VANDENBERG AIR FORCE BASE, Calif. --
Military life presents a wide range of stressors for Airmen and their families. Deployments, increased operations tempo and decreased manning can have negative effects in both the workplace and the home if Airmen do not know where to turn for help.
As part of ongoing efforts to educate Airmen about healthy ways to manage stress, the Air Force introduced 12 monthly stress management initiatives in May. The theme for June is "Healthy Relationships".
The Air Force tries to combat the negative effects of stress at the lowest possible level through several key programs and agencies dedicated to identifying, managing, treating and reducing sources of stress affecting Airmen and their families. These agencies are part of the Integrated Delivery System, a group of cross-functional experts dedicated to the well-being of Airmen and their families.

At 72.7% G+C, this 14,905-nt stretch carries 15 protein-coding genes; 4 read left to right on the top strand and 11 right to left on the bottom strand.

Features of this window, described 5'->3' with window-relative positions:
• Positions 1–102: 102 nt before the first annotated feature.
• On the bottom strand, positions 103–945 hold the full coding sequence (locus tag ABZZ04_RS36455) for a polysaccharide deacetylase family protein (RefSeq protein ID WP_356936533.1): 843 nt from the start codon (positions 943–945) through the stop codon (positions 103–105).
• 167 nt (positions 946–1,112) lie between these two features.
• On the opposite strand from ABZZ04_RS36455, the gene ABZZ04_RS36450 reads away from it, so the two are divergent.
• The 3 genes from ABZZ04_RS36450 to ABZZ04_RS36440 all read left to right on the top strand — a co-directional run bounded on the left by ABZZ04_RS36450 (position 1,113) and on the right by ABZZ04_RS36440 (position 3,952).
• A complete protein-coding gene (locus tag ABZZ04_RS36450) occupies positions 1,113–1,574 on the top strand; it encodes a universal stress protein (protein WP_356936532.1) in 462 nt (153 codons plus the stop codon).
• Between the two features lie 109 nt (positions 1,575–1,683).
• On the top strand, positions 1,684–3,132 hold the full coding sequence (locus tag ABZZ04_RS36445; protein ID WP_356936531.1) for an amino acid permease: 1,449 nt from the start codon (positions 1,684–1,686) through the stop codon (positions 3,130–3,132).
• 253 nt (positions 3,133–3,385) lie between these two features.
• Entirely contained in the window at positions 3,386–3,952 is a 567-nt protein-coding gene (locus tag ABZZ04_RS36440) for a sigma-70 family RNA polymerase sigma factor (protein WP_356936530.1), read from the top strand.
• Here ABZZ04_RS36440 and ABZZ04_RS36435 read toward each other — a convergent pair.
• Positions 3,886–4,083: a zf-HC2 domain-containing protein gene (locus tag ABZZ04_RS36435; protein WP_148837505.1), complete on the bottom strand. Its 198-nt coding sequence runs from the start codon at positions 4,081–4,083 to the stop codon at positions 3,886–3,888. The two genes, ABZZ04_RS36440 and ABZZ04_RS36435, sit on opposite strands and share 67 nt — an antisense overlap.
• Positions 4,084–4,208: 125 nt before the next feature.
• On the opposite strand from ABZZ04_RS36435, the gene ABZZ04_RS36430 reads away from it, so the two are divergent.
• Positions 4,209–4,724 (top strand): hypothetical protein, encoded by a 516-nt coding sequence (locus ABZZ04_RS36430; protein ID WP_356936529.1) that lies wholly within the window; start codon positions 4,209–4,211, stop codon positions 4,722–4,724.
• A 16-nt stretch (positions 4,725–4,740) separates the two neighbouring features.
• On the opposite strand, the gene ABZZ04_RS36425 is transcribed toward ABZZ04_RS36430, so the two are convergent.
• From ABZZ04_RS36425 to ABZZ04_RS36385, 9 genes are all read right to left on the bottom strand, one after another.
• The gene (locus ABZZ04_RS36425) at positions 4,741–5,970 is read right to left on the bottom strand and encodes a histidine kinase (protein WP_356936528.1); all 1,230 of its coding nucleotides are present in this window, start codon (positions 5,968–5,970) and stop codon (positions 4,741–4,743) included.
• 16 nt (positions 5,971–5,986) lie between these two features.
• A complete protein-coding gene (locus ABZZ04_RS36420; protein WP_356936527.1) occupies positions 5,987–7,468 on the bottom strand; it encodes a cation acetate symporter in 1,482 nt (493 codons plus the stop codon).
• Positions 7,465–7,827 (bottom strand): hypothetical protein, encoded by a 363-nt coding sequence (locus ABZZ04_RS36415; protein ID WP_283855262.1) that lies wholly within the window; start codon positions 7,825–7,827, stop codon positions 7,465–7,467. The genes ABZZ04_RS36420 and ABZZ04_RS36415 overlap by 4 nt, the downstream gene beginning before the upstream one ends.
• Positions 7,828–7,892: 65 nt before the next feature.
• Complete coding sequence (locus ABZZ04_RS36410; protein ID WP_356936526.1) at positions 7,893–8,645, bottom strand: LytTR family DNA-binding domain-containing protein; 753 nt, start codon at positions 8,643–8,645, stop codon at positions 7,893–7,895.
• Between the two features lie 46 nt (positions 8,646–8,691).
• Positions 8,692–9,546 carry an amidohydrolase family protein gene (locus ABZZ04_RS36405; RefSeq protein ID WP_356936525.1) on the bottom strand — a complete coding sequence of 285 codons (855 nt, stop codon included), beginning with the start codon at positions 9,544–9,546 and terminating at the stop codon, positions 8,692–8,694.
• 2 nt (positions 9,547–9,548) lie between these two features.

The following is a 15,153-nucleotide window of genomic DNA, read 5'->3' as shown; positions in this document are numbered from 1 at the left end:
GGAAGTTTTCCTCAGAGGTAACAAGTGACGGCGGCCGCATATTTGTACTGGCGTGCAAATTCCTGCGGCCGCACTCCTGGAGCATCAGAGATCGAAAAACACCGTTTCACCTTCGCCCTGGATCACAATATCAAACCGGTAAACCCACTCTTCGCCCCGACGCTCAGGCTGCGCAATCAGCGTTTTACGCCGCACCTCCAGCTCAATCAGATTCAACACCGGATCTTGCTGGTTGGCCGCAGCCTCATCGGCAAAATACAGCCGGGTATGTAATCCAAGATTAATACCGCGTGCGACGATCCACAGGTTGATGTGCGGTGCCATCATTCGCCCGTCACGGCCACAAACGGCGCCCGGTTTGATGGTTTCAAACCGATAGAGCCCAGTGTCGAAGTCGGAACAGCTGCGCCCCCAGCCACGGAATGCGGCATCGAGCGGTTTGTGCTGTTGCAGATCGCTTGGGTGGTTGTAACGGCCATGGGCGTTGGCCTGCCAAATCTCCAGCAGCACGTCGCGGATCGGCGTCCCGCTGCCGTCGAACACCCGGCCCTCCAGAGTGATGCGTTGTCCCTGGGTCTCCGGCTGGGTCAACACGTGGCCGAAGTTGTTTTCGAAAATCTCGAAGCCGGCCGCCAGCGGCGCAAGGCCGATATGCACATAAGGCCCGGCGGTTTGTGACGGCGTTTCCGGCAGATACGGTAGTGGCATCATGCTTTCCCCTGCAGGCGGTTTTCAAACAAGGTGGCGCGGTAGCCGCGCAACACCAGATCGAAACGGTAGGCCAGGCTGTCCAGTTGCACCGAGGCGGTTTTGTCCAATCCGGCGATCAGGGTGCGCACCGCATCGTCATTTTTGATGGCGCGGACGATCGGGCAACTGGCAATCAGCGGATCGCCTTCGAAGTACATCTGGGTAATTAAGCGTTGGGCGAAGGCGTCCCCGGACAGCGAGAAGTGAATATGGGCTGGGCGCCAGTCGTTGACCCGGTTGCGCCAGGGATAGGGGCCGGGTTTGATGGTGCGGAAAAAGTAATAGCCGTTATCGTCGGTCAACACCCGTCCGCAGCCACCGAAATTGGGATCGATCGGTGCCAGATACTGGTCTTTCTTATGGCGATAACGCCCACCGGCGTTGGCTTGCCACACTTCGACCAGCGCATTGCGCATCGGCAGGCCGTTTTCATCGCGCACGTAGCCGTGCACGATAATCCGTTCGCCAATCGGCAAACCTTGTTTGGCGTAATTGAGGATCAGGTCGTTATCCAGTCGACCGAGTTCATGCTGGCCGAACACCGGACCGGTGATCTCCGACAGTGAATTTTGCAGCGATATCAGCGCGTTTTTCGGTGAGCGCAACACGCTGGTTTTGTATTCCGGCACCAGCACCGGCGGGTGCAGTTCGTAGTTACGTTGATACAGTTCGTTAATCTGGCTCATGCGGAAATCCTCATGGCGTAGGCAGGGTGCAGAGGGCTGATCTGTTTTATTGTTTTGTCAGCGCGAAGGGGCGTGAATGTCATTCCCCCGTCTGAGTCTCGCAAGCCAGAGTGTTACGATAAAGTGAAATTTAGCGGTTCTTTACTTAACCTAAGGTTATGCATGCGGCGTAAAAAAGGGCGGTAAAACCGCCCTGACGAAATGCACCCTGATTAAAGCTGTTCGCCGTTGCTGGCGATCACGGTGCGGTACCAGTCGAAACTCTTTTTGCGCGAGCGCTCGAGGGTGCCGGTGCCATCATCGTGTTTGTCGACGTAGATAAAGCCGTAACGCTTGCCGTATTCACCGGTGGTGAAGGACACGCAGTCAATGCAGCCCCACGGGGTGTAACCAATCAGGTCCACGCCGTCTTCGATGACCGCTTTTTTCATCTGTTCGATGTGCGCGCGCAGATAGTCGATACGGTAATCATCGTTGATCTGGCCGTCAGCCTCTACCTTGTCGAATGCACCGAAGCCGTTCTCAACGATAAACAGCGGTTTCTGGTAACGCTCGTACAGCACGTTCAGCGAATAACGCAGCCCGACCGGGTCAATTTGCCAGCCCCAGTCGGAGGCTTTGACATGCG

Vandenberg Airmen and Family Readiness Center
One available resource is the Airmen and Family Readiness Center. The A&FRC offers individual relationship consulting services and other relationship-building classes.
"Airmen have a continuous juggling act trying to meet the requirements of the Air Force mission and the needs of their families," said Linda Crowder, A&FRC community readiness consultant. "Whether it's your co-workers, your neighbors or your nearest and dearest, it's important to look at ways of maintaining your core relationships and working to make them stronger. Every relationship can benefit from a little bit of maintenance."
Some services offered through A&FRC include:
-- Consultants are assigned to deploying squadrons to augment the Global Hearts and family readiness program. The consultants connect with the military families during the pre-deployment phase, sustainment phase of the deployment and preparing for reunions.
-- Marriage enrichment on a one-on-one basis: counseling focuses on relationship dynamics, effective communication, conflict management and stress management.